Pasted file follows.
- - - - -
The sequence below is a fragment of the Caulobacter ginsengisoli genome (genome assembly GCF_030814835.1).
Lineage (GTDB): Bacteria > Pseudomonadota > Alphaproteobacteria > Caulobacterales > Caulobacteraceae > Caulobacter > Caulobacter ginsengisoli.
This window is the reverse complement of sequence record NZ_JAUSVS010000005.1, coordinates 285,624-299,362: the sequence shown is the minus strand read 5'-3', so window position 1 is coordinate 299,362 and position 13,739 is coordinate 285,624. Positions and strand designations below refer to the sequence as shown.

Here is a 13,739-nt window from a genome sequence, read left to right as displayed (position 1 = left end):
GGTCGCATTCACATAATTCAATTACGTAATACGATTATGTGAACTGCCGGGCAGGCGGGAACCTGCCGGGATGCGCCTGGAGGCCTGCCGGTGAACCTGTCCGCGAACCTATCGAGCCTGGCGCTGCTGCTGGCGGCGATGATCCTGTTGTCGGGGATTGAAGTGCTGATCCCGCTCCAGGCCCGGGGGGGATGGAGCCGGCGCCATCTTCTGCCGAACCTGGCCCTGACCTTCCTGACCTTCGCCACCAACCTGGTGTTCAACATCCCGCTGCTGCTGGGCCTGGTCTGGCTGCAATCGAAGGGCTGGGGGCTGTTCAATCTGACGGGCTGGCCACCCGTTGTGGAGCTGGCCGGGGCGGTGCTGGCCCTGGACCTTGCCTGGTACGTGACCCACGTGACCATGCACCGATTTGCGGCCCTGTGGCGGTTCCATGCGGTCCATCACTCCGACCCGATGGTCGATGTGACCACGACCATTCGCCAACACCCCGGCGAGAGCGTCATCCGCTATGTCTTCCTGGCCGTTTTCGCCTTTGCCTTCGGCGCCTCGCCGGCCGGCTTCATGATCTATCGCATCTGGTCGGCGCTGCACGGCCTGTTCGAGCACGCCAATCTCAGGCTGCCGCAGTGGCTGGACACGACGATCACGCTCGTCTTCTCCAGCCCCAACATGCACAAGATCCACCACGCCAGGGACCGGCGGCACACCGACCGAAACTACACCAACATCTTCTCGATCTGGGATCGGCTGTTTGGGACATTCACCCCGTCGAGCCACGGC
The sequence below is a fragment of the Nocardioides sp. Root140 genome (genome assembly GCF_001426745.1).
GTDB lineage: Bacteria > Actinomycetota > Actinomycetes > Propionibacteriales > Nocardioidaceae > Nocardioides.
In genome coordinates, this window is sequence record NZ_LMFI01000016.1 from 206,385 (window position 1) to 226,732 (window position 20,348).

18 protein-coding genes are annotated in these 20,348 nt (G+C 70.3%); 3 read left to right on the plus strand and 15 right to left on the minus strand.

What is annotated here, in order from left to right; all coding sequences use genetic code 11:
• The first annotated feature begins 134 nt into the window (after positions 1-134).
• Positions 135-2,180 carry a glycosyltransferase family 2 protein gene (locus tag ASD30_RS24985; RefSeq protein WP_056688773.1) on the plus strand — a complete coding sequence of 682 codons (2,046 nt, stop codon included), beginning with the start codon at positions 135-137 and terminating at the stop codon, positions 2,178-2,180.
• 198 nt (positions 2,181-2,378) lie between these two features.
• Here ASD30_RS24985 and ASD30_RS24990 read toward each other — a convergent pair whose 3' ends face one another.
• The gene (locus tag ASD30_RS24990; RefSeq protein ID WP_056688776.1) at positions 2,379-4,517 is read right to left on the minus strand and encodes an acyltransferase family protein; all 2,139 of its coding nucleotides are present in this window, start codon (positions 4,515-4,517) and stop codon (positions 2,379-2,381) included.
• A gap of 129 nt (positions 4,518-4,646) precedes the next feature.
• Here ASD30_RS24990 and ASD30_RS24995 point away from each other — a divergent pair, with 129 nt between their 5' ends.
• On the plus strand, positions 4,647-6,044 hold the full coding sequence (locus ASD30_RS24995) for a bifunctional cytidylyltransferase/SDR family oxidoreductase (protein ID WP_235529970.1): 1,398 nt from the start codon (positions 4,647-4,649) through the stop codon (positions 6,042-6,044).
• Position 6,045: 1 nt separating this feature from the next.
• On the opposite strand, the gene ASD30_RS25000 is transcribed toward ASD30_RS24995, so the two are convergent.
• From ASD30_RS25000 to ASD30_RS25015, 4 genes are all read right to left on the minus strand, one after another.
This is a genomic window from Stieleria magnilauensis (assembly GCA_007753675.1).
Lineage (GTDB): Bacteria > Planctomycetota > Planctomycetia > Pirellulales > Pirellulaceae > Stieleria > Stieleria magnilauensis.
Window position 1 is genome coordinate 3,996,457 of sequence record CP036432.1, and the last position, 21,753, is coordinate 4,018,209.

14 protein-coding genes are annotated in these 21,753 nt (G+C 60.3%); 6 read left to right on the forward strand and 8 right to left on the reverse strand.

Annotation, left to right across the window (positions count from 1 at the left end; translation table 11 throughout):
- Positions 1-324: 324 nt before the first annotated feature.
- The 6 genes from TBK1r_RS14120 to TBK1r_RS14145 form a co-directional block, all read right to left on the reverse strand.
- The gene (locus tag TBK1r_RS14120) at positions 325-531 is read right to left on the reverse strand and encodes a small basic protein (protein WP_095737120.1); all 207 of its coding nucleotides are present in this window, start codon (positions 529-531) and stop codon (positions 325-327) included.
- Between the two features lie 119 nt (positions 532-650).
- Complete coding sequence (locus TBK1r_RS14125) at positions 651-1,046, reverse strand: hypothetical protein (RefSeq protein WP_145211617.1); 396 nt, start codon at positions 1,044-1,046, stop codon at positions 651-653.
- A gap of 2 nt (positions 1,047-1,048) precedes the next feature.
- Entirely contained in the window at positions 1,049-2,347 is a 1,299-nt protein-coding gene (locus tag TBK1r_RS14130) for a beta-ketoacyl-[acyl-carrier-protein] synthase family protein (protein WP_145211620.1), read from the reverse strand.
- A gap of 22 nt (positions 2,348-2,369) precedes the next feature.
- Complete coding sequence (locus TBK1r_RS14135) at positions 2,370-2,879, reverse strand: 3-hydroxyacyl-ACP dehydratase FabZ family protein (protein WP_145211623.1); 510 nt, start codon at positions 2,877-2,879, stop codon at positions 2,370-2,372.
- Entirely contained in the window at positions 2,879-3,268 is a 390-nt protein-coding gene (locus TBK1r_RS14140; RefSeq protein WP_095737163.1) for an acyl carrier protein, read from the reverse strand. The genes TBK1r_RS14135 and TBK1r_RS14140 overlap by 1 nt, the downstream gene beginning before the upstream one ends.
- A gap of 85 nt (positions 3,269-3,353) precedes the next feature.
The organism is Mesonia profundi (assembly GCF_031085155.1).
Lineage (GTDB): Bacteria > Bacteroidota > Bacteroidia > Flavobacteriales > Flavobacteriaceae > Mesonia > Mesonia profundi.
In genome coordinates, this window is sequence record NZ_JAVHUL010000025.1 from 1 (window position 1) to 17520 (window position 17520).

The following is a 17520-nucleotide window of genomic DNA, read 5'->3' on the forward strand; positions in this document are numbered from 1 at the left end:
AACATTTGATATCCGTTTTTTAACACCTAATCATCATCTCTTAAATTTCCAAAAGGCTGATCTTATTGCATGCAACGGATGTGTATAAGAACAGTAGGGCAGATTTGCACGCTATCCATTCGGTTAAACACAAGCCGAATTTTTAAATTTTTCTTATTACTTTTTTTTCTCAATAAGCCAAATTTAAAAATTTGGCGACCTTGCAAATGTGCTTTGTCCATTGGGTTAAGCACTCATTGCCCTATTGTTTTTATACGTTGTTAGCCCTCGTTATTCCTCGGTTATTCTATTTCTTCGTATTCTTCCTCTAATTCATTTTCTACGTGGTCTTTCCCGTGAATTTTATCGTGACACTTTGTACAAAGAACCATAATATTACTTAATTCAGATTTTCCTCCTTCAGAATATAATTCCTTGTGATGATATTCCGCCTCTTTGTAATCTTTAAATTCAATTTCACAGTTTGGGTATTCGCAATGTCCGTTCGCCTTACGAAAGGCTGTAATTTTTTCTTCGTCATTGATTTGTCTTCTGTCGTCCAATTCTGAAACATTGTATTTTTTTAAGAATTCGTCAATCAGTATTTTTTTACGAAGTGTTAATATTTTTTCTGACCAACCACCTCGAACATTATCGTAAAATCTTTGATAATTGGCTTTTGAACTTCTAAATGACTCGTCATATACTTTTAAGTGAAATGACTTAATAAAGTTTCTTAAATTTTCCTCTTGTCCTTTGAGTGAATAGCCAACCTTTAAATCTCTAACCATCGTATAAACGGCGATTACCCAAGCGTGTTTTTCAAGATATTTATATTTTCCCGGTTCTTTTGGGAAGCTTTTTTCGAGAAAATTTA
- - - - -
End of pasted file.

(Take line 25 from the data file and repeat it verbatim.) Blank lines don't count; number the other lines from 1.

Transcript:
14 protein-coding genes are annotated in these 21,753 nt (G+C 60.3%); 6 read left to right on the forward strand and 8 right to left on the reverse strand.